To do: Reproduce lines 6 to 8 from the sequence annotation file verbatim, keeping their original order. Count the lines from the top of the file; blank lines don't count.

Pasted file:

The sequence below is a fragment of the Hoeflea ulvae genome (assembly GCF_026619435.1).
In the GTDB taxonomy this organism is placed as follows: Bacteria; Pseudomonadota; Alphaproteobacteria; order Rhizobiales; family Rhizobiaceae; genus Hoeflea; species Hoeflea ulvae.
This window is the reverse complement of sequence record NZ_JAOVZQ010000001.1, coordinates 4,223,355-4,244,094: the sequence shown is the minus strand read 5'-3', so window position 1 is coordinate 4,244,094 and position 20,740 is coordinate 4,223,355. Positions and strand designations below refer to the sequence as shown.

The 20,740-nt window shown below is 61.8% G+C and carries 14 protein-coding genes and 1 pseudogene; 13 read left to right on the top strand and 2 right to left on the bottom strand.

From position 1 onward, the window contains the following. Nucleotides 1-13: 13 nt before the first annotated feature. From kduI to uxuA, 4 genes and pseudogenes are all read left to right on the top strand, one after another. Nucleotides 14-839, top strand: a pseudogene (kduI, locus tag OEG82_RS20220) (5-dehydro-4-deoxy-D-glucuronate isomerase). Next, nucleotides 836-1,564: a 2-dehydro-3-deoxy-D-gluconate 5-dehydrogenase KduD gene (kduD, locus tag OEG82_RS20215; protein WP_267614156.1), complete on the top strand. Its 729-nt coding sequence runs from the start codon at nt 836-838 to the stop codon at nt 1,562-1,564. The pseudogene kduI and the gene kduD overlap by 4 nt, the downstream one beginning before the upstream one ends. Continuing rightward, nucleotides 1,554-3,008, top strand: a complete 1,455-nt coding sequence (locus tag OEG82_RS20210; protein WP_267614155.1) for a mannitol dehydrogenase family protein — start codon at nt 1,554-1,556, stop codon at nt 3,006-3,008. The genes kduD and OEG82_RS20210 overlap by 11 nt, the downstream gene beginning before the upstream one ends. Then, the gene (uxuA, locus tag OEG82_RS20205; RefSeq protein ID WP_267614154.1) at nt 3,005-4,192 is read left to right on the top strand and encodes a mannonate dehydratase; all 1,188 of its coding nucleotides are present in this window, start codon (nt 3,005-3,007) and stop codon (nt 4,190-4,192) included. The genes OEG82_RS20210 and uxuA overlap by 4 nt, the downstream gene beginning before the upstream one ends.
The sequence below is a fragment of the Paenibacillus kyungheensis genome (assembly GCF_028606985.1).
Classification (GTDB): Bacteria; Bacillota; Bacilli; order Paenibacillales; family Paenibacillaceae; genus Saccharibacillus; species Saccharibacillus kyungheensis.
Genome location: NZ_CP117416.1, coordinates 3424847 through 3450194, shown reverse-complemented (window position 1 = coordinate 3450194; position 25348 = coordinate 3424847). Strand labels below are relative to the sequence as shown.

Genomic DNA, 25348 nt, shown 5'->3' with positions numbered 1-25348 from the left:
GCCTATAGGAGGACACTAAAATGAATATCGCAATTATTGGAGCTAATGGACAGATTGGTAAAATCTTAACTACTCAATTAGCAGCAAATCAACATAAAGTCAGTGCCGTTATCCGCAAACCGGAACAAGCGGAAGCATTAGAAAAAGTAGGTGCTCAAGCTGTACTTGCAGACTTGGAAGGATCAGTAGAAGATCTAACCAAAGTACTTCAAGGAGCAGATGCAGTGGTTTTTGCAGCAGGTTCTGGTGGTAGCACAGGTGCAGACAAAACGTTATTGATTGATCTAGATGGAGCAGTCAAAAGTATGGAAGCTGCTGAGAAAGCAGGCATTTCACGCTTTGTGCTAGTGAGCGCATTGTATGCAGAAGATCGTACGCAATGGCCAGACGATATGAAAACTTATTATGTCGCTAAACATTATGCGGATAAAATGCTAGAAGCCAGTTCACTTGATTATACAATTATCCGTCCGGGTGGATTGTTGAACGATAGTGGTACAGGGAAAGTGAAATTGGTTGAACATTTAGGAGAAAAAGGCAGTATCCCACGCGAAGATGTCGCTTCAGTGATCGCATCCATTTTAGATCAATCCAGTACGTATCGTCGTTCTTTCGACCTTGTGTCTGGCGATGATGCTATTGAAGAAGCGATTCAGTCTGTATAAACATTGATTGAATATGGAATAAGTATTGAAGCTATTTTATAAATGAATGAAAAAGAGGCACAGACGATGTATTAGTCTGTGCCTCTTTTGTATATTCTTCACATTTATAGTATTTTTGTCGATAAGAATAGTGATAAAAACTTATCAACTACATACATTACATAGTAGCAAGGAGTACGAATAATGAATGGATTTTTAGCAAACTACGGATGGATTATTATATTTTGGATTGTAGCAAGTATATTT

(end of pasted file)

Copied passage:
The sequence below is a fragment of the Paenibacillus kyungheensis genome (assembly GCF_028606985.1).
Classification (GTDB): Bacteria; Bacillota; Bacilli; order Paenibacillales; family Paenibacillaceae; genus Saccharibacillus; species Saccharibacillus kyungheensis.
Genome location: NZ_CP117416.1, coordinates 3424847 through 3450194, shown reverse-complemented (window position 1 = coordinate 3450194; position 25348 = coordinate 3424847). Strand labels below are relative to the sequence as shown.